European Research Council makes move to promote commercialisation

25 Jun 2019 | News

An online shop window aims to link recipients of proof of concept grants with business angels interested in adding cash and expertise to take projects forward

The European Research Council (ERC) is stepping up efforts to promote the commercialisation of research its funds, setting up a website to link holders of its €150,000 proof of concept grant with potential investors.

To date, 26 proof of concept grant holders have joined the Virtual Venture Fair, which is intended as a shop window for investors. The first invitations to investors to look at the technologies on offer are going out this week via the European Business Angels Network.

Among the first PoC grantees to join the platform is HeartRater, a spin out from the Brighton and Sussex Medical School in the UK, which has developed a heart monitor for patients and athletes.

Psychiatry professor Hugo Critchley, one of the people leading HeartRater, has pioneered research into interoception, the ability to recognise and respond to the signals the body sends to the brain. The research shows that people with stronger interoceptive abilities, particularly awareness of their own heart rate, respond better to stressful or high pressure situations. HeartRater is designed as an interoception trainer, to help users reduce anxiety, to make better intuitive decisions, or maximise physical capabilities.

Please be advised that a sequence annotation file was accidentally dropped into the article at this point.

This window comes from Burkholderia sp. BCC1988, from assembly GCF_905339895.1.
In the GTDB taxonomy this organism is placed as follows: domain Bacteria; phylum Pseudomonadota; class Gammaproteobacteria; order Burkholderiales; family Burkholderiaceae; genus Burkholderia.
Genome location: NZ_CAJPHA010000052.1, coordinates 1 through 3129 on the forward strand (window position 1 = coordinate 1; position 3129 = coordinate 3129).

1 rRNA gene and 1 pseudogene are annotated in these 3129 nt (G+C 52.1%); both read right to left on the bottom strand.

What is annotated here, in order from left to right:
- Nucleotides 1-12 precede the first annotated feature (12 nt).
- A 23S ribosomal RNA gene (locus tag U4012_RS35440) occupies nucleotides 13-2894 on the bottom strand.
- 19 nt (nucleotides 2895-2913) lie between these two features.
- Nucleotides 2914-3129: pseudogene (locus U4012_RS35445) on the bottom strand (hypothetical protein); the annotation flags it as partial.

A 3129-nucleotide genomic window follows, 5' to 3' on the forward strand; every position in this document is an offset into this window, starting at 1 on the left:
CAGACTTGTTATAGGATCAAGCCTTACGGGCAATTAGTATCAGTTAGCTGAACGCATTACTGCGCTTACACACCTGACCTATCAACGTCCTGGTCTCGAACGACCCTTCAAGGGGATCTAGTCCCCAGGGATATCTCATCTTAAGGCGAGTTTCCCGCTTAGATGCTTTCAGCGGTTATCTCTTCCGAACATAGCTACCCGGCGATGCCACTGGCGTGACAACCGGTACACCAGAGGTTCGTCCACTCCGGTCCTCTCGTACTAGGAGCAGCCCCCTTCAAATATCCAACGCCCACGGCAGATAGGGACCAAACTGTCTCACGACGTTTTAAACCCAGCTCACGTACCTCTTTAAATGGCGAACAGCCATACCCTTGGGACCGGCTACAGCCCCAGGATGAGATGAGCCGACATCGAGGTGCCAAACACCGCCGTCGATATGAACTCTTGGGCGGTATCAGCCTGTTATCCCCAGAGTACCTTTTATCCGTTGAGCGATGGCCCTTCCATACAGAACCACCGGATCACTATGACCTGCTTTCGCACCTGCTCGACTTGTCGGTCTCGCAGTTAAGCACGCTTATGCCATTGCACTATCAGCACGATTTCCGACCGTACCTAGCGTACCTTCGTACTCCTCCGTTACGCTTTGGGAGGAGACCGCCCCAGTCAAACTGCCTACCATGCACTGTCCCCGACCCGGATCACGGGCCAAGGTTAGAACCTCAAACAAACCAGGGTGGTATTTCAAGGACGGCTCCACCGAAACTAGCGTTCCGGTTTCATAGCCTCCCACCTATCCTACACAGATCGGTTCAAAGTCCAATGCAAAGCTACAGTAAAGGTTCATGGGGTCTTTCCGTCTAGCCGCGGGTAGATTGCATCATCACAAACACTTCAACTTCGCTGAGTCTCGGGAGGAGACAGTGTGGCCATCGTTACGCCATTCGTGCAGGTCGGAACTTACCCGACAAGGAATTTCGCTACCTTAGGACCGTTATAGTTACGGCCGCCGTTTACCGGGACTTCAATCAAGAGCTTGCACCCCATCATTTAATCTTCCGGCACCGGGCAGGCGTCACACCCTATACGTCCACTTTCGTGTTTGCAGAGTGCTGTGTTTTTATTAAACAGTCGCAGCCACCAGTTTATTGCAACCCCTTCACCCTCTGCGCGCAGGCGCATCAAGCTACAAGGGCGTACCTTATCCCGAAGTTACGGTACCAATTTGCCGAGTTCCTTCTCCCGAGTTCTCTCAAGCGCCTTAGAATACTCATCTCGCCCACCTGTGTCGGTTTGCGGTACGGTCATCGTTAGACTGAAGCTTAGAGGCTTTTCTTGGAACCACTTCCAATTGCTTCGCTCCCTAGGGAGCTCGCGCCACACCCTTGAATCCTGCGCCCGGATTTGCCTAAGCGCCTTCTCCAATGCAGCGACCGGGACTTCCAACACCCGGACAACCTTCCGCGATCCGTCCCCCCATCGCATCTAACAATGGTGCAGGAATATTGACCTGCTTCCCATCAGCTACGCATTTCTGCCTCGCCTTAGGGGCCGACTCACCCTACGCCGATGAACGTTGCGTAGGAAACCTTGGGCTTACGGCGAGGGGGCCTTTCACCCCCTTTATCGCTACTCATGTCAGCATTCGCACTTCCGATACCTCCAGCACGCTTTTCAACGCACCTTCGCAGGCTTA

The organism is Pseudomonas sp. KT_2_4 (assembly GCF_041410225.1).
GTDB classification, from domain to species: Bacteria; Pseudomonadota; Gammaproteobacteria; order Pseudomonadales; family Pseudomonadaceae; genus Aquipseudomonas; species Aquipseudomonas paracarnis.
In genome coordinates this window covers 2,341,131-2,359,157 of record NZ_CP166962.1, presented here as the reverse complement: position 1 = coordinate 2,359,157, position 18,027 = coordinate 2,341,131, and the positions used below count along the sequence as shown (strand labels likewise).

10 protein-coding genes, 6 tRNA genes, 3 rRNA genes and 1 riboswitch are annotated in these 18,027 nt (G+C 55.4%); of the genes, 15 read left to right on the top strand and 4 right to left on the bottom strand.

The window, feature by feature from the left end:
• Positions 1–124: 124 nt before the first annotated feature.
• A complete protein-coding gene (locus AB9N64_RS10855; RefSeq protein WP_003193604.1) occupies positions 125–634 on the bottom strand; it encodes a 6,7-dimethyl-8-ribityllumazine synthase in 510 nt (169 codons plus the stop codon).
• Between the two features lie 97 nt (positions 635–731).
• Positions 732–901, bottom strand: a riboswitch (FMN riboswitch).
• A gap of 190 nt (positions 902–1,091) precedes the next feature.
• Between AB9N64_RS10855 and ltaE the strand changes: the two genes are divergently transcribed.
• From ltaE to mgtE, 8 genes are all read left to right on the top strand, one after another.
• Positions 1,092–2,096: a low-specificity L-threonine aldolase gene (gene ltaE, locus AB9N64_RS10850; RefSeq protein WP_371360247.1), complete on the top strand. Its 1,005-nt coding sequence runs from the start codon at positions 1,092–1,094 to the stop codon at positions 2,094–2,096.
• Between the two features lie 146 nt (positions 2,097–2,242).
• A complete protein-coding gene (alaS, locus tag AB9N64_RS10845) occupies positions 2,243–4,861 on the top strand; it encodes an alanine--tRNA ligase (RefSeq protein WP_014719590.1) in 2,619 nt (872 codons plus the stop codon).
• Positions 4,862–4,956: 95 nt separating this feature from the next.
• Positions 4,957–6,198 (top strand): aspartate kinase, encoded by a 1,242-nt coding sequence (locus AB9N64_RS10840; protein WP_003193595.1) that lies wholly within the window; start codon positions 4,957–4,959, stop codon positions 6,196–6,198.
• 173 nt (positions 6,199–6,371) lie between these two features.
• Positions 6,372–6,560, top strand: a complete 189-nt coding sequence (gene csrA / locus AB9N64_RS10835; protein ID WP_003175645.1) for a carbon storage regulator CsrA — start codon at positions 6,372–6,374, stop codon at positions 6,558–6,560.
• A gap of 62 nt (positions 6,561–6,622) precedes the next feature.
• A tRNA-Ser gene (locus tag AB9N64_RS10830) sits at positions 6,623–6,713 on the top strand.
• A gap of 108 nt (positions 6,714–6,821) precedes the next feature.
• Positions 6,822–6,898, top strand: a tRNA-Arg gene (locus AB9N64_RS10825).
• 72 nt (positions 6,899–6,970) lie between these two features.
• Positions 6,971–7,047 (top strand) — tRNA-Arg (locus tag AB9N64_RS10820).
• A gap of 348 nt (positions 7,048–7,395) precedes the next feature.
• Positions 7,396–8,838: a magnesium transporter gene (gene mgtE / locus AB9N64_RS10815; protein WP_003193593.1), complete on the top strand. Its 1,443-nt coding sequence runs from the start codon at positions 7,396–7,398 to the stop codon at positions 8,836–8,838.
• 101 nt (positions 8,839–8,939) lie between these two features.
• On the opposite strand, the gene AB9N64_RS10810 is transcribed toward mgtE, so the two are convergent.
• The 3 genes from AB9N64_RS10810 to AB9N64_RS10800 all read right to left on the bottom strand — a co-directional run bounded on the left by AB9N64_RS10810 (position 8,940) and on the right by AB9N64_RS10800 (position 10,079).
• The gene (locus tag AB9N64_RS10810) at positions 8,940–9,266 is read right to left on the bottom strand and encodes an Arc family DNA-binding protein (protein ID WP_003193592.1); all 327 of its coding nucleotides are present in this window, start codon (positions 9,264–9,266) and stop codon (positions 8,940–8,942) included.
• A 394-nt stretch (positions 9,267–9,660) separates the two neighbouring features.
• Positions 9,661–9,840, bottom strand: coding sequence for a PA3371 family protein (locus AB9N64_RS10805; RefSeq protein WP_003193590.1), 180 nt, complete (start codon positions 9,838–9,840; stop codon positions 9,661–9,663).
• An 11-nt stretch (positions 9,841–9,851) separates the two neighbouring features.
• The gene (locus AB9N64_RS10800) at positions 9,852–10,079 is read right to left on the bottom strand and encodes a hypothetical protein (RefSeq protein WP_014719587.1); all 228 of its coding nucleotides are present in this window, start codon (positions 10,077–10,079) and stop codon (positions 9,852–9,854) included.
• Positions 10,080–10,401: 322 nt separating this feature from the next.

Critchley said the hope is to find an investor who will help ensure the monitor is “ready to run” as a commercial product once clinical trials are complete. “We’ve been trying to build up stuff through the innovation centre at the university,” Critchley said. The realities of academic life made that difficult. “We haven’t had the people to take it further.” Now he wants to attract an investor with business expertise “to take leadership of this, to turn it from where we are now into a business.”

Investor interest

The ERC decided to set up the Virtual Venture Fair following demand from investors scouting for longer term technology and science investments.

Rather than venture capitalists looking for ready made deals, the ERC wants to attract angel investors with experience to shape projects and make them more investible. The emphasis is on long-term, high-risk investments.

The ERC has previously tried to attract private financing to the research it funds in one-off pitching competitions, where grantees present their plans to a room full of investors. The Virtual Venture Fair is the first attempt at a permanent channel for connecting researchers to investors.

The pilot phase will run for about two years, after which ERC will decide whether to take it further.

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